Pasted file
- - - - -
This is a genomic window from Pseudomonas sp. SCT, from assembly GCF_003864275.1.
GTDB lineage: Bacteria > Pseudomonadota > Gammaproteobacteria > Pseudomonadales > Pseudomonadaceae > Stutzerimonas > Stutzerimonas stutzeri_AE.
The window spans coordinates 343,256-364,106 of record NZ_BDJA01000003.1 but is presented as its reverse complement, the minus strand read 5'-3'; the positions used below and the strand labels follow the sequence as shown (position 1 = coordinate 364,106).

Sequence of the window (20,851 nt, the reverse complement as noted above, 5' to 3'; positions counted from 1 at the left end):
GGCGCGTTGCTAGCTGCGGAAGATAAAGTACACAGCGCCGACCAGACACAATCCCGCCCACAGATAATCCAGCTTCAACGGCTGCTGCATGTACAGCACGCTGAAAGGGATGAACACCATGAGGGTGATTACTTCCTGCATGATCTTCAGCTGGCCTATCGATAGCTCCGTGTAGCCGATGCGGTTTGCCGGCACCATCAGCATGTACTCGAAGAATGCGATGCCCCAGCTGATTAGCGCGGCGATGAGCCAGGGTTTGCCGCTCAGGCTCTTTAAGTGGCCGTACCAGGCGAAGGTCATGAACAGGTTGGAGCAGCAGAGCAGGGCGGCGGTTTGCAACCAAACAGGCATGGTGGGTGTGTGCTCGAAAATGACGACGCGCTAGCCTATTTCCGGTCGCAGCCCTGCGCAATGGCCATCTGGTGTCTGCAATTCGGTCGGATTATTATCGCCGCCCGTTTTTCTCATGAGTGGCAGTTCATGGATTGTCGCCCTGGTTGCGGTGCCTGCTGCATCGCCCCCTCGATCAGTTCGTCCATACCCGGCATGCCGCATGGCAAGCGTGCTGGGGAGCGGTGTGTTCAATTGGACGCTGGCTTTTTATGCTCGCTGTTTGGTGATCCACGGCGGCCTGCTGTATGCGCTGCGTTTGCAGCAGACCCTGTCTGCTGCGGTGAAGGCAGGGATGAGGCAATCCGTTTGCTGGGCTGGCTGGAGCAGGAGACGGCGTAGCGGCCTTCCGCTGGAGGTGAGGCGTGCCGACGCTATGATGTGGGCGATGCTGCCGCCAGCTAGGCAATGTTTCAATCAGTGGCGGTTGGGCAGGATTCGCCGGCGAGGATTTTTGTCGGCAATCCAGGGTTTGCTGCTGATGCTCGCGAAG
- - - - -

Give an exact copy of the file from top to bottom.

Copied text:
This is a genomic window from Pseudomonas sp. SCT, from assembly GCF_003864275.1.
GTDB lineage: Bacteria > Pseudomonadota > Gammaproteobacteria > Pseudomonadales > Pseudomonadaceae > Stutzerimonas > Stutzerimonas stutzeri_AE.
The window spans coordinates 343,256-364,106 of record NZ_BDJA01000003.1 but is presented as its reverse complement, the minus strand read 5'-3'; the positions used below and the strand labels follow the sequence as shown (position 1 = coordinate 364,106).

Sequence of the window (20,851 nt, the reverse complement as noted above, 5' to 3'; positions counted from 1 at the left end):
GGCGCGTTGCTAGCTGCGGAAGATAAAGTACACAGCGCCGACCAGACACAATCCCGCCCACAGATAATCCAGCTTCAACGGCTGCTGCATGTACAGCACGCTGAAAGGGATGAACACCATGAGGGTGATTACTTCCTGCATGATCTTCAGCTGGCCTATCGATAGCTCCGTGTAGCCGATGCGGTTTGCCGGCACCATCAGCATGTACTCGAAGAATGCGATGCCCCAGCTGATTAGCGCGGCGATGAGCCAGGGTTTGCCGCTCAGGCTCTTTAAGTGGCCGTACCAGGCGAAGGTCATGAACAGGTTGGAGCAGCAGAGCAGGGCGGCGGTTTGCAACCAAACAGGCATGGTGGGTGTGTGCTCGAAAATGACGACGCGCTAGCCTATTTCCGGTCGCAGCCCTGCGCAATGGCCATCTGGTGTCTGCAATTCGGTCGGATTATTATCGCCGCCCGTTTTTCTCATGAGTGGCAGTTCATGGATTGTCGCCCTGGTTGCGGTGCCTGCTGCATCGCCCCCTCGATCAGTTCGTCCATACCCGGCATGCCGCATGGCAAGCGTGCTGGGGAGCGGTGTGTTCAATTGGACGCTGGCTTTTTATGCTCGCTGTTTGGTGATCCACGGCGGCCTGCTGTATGCGCTGCGTTTGCAGCAGACCCTGTCTGCTGCGGTGAAGGCAGGGATGAGGCAATCCGTTTGCTGGGCTGGCTGGAGCAGGAGACGGCGTAGCGGCCTTCCGCTGGAGGTGAGGCGTGCCGACGCTATGATGTGGGCGATGCTGCCGCCAGCTAGGCAATGTTTCAATCAGTGGCGGTTGGGCAGGATTCGCCGGCGAGGATTTTTGTCGGCAATCCAGGGTTTGCTGCTGATGCTCGCGAAG